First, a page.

Effects of the cyclooxygenase inhibitor indomethacin on the febrile response induced by zymosan. The rats received zymosan (Zym; 3 mg/kg, i.p.) or the same volume of vehicle (Veh, saline). After 2.5 h, they received an injection of indomethacin (Ind; 2 mg/kg, i.p.) or the same volume of vehicle (Veh; Tris-HCl buffer, 0.2 M). Body temperature was measured every 15 min for 6 h. The data are expressed as mean±SEM body temperature (°C) in 4–6 animals. The arrow represents the time of indomethacin or vehicle injection. ap<0.05, compared with the Veh/Veh group; bp<0.05, compared with the Zym/Veh group.
Figure 1:

Effects of the cyclooxygenase inhibitor indomethacin on the febrile response induced by zymosan.

The rats received zymosan (Zym; 3 mg/kg, i.p.) or the same volume of vehicle (Veh, saline). After 2.5 h, they received an injection of indomethacin (Ind; 2 mg/kg, i.p.) or the same volume of vehicle (Veh; Tris-HCl buffer, 0.2 M). Body temperature was measured every 15 min for 6 h. The data are expressed as mean±SEM body temperature (°C) in 4–6 animals. The arrow represents the time of indomethacin or vehicle injection. ap<0.05, compared with the Veh/Veh group; bp<0.05, compared with the Zym/Veh group.

Effects of the cyclooxygenase inhibitors on the febrile response and increase in prostaglandin levels induced by zymosan. The rats received an injection of indomethacin (Ind; 2 mg/kg, i.p.) (A, B) or celecoxib (Cel; 5 mg/kg, v.o.) (C) or the same volume of vehicle (Veh; Tris-HCl buffer, 0.2 M). After 30 min, they received zymosan (Zym; 3 mg/kg, i.p.) or the same volume of vehicle (saline). Body temperature was measured every 15 min for 6 h (A, C), or CSF samples were collected 3 h after the zymosan injection to determine PGE2 levels (B). The data are expressed as mean±SEM body temperature (°C) or concentration of PGE2 (pg/mL) in 5–8 animals. ap<0.05, compared with the Ind/Veh or Cel/Veh group; bp<0.05, compared with the Veh/Zym group.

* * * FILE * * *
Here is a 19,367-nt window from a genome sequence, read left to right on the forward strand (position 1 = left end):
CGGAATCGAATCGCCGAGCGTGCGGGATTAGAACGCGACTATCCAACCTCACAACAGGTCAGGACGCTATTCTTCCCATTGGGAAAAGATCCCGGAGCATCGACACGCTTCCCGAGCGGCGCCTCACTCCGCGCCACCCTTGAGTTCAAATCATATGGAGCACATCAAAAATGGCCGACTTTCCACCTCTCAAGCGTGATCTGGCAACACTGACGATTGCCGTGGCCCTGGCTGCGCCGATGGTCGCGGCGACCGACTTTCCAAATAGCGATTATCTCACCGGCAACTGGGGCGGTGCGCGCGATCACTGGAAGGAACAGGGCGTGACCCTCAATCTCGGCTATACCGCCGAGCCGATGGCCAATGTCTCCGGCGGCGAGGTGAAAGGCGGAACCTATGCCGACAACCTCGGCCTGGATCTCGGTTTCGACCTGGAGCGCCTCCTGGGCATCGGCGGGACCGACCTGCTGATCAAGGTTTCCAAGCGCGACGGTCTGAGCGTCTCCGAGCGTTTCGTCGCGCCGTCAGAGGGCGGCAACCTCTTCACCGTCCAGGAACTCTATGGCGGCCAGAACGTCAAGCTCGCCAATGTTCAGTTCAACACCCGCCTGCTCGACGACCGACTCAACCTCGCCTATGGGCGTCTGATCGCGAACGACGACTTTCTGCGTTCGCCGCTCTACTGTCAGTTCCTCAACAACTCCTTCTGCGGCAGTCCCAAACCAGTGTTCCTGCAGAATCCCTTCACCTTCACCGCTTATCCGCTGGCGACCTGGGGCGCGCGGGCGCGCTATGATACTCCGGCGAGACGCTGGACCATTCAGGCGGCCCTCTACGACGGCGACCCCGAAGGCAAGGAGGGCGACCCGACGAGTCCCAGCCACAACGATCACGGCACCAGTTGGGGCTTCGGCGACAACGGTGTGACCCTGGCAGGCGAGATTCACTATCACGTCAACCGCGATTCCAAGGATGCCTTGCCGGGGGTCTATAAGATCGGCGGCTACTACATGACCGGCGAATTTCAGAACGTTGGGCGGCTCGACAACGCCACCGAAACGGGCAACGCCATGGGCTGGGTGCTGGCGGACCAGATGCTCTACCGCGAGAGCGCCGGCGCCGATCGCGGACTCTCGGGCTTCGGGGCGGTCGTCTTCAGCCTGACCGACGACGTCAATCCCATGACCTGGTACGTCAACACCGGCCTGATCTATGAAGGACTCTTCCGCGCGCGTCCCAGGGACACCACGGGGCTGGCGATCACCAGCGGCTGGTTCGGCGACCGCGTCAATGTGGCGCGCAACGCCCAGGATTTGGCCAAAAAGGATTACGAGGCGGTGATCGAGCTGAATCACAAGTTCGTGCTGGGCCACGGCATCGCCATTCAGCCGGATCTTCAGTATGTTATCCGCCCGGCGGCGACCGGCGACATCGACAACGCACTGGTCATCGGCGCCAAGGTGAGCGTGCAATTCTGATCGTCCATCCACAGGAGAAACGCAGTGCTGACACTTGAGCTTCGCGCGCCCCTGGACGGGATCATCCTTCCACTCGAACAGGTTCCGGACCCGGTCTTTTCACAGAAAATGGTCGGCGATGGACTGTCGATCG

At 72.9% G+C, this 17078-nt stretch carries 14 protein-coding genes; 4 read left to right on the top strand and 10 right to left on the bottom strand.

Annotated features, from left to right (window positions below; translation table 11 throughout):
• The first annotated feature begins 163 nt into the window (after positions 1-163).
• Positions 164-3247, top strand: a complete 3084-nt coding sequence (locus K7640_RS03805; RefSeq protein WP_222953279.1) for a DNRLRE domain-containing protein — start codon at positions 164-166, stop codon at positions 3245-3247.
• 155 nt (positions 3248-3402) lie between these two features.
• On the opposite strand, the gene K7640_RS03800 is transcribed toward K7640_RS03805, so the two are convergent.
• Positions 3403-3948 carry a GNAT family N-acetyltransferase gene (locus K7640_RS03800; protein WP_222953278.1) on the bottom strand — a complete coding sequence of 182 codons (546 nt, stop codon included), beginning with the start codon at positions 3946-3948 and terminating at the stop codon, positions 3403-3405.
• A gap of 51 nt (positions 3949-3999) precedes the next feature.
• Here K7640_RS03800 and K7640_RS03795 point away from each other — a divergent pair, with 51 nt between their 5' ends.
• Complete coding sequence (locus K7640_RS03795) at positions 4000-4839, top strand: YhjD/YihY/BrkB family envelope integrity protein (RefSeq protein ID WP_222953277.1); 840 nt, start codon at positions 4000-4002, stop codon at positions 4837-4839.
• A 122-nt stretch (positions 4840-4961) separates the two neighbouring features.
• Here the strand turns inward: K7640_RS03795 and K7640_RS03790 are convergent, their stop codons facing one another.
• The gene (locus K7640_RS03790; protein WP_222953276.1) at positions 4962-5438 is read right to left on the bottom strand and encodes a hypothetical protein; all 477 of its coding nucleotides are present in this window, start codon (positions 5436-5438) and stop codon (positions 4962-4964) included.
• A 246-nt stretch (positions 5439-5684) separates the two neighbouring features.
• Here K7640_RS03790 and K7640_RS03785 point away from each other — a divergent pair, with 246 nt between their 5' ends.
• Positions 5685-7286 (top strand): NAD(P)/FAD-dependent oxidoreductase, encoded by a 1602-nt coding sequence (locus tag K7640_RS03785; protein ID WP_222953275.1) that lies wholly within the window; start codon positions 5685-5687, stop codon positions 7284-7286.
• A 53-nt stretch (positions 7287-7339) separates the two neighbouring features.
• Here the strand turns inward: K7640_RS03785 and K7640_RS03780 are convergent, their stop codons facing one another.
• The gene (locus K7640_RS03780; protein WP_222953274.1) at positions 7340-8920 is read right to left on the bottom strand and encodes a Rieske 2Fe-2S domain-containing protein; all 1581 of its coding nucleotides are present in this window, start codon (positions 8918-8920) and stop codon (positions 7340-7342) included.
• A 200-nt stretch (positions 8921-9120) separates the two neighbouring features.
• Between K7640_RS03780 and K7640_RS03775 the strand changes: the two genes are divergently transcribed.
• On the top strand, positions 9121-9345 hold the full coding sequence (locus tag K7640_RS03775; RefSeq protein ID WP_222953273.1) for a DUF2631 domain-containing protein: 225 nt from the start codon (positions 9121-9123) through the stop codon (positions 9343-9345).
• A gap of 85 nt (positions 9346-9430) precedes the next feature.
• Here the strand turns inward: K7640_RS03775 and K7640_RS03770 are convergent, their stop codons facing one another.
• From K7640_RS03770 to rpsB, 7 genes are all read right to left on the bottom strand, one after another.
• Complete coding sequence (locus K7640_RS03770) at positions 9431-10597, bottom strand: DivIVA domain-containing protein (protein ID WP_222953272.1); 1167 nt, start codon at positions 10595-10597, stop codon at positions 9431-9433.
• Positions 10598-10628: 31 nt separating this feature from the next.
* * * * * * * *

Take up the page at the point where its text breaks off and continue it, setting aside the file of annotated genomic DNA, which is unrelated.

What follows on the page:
Figure 2:

Effects of the cyclooxygenase inhibitors on the febrile response and increase in prostaglandin levels induced by zymosan.

The rats received an injection of indomethacin (Ind; 2 mg/kg, i.p.) (A, B) or celecoxib (Cel; 5 mg/kg, v.o.) (C) or the same volume of vehicle (Veh; Tris-HCl buffer, 0.2 M). After 30 min, they received zymosan (Zym; 3 mg/kg, i.p.) or the same volume of vehicle (saline). Body temperature was measured every 15 min for 6 h (A, C), or CSF samples were collected 3 h after the zymosan injection to determine PGE2 levels (B). The data are expressed as mean±SEM body temperature (°C) or concentration of PGE2 (pg/mL) in 5–8 animals. ap<0.05, compared with the Ind/Veh or Cel/Veh group; bp<0.05, compared with the Veh/Zym group.

Effects of the NK1 and ETB receptor antagonists on the febrile response induced by zymosan. The rats received an i.c.v. injection of the NK1 receptor antagonist SR140333B (3 μg, 2 μL) (A), the ETB receptor antagonist BQ788 (0.7 μg, 2 μL) (B), or the same volume of vehicle (Veh; saline). After 30 min, they received zymosan (Zym; 3 mg/kg, i.p.) or the same volume of vehicle (saline). Body temperature was measured every 15 min for 6 h. The data are expressed as mean±SEM body temperature (°C) in 5–7 animals. ap<0.05, compared with the SR140333B/Veh or BQ788/Veh group; bp<0.05, compared with the Veh/Zym group.
Figure 3:

Effects of the NK1 and ETB receptor antagonists on the febrile response induced by zymosan.

The rats received an i.c.v. injection of the NK1 receptor antagonist SR140333B (3 μg, 2 μL) (A), the ETB receptor antagonist BQ788 (0.7 μg, 2 μL) (B), or the same volume of vehicle (Veh; saline). After 30 min, they received zymosan (Zym; 3 mg/kg, i.p.) or the same volume of vehicle (saline). Body temperature was measured every 15 min for 6 h. The data are expressed as mean±SEM body temperature (°C) in 5–7 animals. ap<0.05, compared with the SR140333B/Veh or BQ788/Veh group; bp<0.05, compared with the Veh/Zym group.